Update via (20) with and fixed; |
Update via (24) with and fixed; |
M-step: |
Estimate via (28). |
end while |
Iii-C Computational Complexity
The proposed algorithm requires to calculate the inverse of a matrix, i.e. (18), at each iteration. Its computational complexity scales cubically in the dimensional of the matrix, which limits its application to large-scale problems. To address this issue, a conjugate gradient method [42] can be used to significantly speed-up the numerical solution of the linear system, which can be straightforwardly applied to solve (18). Besides, a recent work studies the low complexity sparse Bayesian learning algorithm [43], where the expectation step is replaced by an approximate message passing algorithm [44, 45] to reduce the computation complexity. In [37], an inverse-free Bayesian algorithm was developed via relaxed evidence lower bound maximization. The idea can also be applied to our problem to circumvent the cumbersome matrix inversion operations.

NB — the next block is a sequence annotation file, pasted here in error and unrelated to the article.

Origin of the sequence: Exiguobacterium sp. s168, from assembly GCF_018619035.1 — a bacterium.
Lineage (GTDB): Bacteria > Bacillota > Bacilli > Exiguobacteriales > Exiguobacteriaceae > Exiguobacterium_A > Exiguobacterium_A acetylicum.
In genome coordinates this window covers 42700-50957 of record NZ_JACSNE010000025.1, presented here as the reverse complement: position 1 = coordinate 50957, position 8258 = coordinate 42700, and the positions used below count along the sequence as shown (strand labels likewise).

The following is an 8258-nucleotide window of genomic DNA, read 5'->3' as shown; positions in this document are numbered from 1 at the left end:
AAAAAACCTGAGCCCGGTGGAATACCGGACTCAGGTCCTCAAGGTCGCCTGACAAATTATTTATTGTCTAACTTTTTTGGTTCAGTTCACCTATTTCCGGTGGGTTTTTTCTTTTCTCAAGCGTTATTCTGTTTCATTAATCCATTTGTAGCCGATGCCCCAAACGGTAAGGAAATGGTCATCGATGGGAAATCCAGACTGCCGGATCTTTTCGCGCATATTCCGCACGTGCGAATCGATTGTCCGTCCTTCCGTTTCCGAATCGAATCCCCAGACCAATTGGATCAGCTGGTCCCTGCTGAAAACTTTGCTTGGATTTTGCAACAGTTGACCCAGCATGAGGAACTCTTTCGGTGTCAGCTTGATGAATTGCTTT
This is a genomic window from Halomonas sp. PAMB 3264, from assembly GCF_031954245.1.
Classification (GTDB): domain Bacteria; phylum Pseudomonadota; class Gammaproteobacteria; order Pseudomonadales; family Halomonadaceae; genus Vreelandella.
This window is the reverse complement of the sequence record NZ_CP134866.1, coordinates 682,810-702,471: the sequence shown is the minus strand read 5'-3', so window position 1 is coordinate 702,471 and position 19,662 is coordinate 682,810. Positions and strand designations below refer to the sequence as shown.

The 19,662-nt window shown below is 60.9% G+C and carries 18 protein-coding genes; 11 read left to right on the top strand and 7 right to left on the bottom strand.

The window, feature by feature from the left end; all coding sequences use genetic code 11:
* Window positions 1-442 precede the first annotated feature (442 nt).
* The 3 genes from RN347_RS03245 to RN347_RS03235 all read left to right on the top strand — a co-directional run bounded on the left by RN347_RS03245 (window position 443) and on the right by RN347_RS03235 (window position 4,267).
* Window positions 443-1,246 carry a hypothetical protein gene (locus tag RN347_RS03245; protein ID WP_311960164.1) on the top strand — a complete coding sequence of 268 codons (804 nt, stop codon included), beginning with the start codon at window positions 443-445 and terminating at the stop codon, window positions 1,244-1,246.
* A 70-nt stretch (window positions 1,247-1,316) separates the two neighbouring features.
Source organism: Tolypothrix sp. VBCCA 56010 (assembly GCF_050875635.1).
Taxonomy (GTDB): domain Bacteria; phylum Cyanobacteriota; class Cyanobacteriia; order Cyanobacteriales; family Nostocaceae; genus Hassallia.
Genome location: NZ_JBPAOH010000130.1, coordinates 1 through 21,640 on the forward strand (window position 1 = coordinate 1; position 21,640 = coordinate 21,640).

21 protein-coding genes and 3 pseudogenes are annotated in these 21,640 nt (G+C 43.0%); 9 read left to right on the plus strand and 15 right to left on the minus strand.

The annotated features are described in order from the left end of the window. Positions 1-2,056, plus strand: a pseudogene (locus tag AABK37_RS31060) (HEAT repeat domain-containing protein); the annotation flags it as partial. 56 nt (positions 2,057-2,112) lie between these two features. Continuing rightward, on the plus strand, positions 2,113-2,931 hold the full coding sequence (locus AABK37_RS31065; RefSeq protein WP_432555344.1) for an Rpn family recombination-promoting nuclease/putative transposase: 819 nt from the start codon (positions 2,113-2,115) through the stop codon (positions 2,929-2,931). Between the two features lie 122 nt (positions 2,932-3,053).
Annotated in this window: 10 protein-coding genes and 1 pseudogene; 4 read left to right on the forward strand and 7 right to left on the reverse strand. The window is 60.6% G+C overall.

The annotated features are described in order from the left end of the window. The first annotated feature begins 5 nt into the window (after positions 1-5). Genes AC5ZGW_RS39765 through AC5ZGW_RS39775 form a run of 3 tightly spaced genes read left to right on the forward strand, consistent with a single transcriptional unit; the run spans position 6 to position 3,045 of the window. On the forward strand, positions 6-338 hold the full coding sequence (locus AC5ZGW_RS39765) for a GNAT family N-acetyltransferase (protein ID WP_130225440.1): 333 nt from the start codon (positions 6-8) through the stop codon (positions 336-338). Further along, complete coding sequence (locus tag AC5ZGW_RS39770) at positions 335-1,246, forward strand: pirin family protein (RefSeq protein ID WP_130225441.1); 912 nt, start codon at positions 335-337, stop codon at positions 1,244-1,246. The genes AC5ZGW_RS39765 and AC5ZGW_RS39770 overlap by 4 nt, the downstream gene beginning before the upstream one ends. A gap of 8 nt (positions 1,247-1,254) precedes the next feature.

Iv Simulation Results
In this section, simulation results are provided to illustrate the effectiveness of our proposed method (referred to as LRPR-VBL). The parameters used in our method are set to , , as suggested in [37]. We compare our method with the state-of-the-art low-rank phase retrieval algorithm (referred to as LRPR-AM) [36] which performs the low-rank phase retrieval via an alternating minimization strategy. To provide a fair comparison, both methods employ a same spectral initialization scheme which was introduced in [36].
We first examine the performance of respective algorithms under different choices of rank . We randomly generate a rank- matrix of size by multiplying two matrices and . The entries of and
are sampled from a circularly-symmetric complex normal distribution. A set of measurement matrices